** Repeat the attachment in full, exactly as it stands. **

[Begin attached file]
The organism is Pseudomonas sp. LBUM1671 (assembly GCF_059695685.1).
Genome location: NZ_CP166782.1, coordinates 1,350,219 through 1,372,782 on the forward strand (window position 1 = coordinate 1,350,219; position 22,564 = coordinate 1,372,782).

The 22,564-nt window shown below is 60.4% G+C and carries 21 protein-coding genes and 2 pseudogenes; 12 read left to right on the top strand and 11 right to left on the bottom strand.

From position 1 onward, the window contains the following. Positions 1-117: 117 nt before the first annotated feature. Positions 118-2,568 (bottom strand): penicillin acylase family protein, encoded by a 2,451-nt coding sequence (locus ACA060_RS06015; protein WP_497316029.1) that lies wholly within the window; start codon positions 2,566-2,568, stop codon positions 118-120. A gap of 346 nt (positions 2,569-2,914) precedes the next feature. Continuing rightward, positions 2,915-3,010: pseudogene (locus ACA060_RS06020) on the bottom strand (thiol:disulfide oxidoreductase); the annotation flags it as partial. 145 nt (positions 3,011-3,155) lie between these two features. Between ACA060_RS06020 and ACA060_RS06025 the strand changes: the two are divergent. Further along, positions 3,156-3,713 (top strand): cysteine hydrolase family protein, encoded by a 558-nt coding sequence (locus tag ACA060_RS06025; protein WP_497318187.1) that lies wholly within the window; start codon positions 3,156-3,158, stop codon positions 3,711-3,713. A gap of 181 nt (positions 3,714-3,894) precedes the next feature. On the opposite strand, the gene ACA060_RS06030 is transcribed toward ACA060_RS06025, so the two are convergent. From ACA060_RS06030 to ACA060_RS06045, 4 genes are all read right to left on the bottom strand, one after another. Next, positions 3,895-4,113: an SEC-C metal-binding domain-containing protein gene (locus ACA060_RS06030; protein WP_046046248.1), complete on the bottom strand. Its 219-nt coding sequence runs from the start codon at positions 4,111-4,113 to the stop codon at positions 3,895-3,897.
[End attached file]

The organism is Pseudomonas sp. LBUM1671 (assembly GCF_059695685.1).
Genome location: NZ_CP166782.1, coordinates 1,350,219 through 1,372,782 on the forward strand (window position 1 = coordinate 1,350,219; position 22,564 = coordinate 1,372,782).

The 22,564-nt window shown below is 60.4% G+C and carries 21 protein-coding genes and 2 pseudogenes; 12 read left to right on the top strand and 11 right to left on the bottom strand.

From position 1 onward, the window contains the following. Positions 1-117: 117 nt before the first annotated feature. Positions 118-2,568 (bottom strand): penicillin acylase family protein, encoded by a 2,451-nt coding sequence (locus ACA060_RS06015; protein WP_497316029.1) that lies wholly within the window; start codon positions 2,566-2,568, stop codon positions 118-120. A gap of 346 nt (positions 2,569-2,914) precedes the next feature. Continuing rightward, positions 2,915-3,010: pseudogene (locus ACA060_RS06020) on the bottom strand (thiol:disulfide oxidoreductase); the annotation flags it as partial. 145 nt (positions 3,011-3,155) lie between these two features. Between ACA060_RS06020 and ACA060_RS06025 the strand changes: the two are divergent. Further along, positions 3,156-3,713 (top strand): cysteine hydrolase family protein, encoded by a 558-nt coding sequence (locus tag ACA060_RS06025; protein WP_497318187.1) that lies wholly within the window; start codon positions 3,156-3,158, stop codon positions 3,711-3,713. A gap of 181 nt (positions 3,714-3,894) precedes the next feature. On the opposite strand, the gene ACA060_RS06030 is transcribed toward ACA060_RS06025, so the two are convergent. From ACA060_RS06030 to ACA060_RS06045, 4 genes are all read right to left on the bottom strand, one after another. Next, positions 3,895-4,113: an SEC-C metal-binding domain-containing protein gene (locus ACA060_RS06030; protein WP_046046248.1), complete on the bottom strand. Its 219-nt coding sequence runs from the start codon at positions 4,111-4,113 to the stop codon at positions 3,895-3,897.